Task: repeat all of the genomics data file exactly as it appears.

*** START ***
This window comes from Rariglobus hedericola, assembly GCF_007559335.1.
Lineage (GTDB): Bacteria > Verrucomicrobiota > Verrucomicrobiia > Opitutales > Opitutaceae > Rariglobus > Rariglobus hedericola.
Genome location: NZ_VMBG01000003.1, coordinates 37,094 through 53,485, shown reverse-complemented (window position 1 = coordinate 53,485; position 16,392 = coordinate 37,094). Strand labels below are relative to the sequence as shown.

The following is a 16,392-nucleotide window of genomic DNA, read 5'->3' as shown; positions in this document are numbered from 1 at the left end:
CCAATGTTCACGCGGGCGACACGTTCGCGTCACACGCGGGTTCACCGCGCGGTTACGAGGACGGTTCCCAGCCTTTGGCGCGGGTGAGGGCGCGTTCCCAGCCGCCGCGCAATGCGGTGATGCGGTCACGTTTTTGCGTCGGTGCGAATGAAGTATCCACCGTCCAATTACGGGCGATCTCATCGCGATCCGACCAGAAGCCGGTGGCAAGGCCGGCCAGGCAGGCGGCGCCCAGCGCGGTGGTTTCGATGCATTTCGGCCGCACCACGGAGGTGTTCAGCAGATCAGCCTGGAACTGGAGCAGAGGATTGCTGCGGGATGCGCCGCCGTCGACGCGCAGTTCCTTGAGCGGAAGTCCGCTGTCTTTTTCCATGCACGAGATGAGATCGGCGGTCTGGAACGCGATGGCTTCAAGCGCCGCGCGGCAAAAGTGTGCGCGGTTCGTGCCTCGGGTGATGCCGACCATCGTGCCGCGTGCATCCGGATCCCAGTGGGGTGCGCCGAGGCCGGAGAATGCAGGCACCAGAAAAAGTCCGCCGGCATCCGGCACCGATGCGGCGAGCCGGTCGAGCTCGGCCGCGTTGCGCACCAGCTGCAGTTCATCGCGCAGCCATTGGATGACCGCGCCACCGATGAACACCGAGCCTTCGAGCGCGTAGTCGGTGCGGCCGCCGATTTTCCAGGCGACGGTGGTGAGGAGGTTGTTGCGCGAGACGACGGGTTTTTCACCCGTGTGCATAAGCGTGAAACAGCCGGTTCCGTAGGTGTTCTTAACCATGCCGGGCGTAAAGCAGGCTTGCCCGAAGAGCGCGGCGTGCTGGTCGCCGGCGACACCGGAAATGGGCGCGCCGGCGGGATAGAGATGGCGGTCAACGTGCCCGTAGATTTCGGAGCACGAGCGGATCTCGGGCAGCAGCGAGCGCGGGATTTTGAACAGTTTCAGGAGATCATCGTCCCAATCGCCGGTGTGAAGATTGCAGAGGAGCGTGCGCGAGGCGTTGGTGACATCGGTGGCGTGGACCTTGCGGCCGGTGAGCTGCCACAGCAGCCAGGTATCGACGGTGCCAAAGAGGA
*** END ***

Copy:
This window comes from Rariglobus hedericola, assembly GCF_007559335.1.
Lineage (GTDB): Bacteria > Verrucomicrobiota > Verrucomicrobiia > Opitutales > Opitutaceae > Rariglobus > Rariglobus hedericola.
Genome location: NZ_VMBG01000003.1, coordinates 37,094 through 53,485, shown reverse-complemented (window position 1 = coordinate 53,485; position 16,392 = coordinate 37,094). Strand labels below are relative to the sequence as shown.

The following is a 16,392-nucleotide window of genomic DNA, read 5'->3' as shown; positions in this document are numbered from 1 at the left end:
CCAATGTTCACGCGGGCGACACGTTCGCGTCACACGCGGGTTCACCGCGCGGTTACGAGGACGGTTCCCAGCCTTTGGCGCGGGTGAGGGCGCGTTCCCAGCCGCCGCGCAATGCGGTGATGCGGTCACGTTTTTGCGTCGGTGCGAATGAAGTATCCACCGTCCAATTACGGGCGATCTCATCGCGATCCGACCAGAAGCCGGTGGCAAGGCCGGCCAGGCAGGCGGCGCCCAGCGCGGTGGTTTCGATGCATTTCGGCCGCACCACGGAGGTGTTCAGCAGATCAGCCTGGAACTGGAGCAGAGGATTGCTGCGGGATGCGCCGCCGTCGACGCGCAGTTCCTTGAGCGGAAGTCCGCTGTCTTTTTCCATGCACGAGATGAGATCGGCGGTCTGGAACGCGATGGCTTCAAGCGCCGCGCGGCAAAAGTGTGCGCGGTTCGTGCCTCGGGTGATGCCGACCATCGTGCCGCGTGCATCCGGATCCCAGTGGGGTGCGCCGAGGCCGGAGAATGCAGGCACCAGAAAAAGTCCGCCGGCATCCGGCACCGATGCGGCGAGCCGGTCGAGCTCGGCCGCGTTGCGCACCAGCTGCAGTTCATCGCGCAGCCATTGGATGACCGCGCCACCGATGAACACCGAGCCTTCGAGCGCGTAGTCGGTGCGGCCGCCGATTTTCCAGGCGACGGTGGTGAGGAGGTTGTTGCGCGAGACGACGGGTTTTTCACCCGTGTGCATAAGCGTGAAACAGCCGGTTCCGTAGGTGTTCTTAACCATGCCGGGCGTAAAGCAGGCTTGCCCGAAGAGCGCGGCGTGCTGGTCGCCGGCGACACCGGAAATGGGCGCGCCGGCGGGATAGAGATGGCGGTCAACGTGCCCGTAGATTTCGGAGCACGAGCGGATCTCGGGCAGCAGCGAGCGCGGGATTTTGAACAGTTTCAGGAGATCATCGTCCCAATCGCCGGTGTGAAGATTGCAGAGGAGCGTGCGCGAGGCGTTGGTGACATCGGTGGCGTGGACCTTGCGGCCGGTGAGCTGCCACAGCAGCCAGGTATCGACGGTGCCAAAGAGGA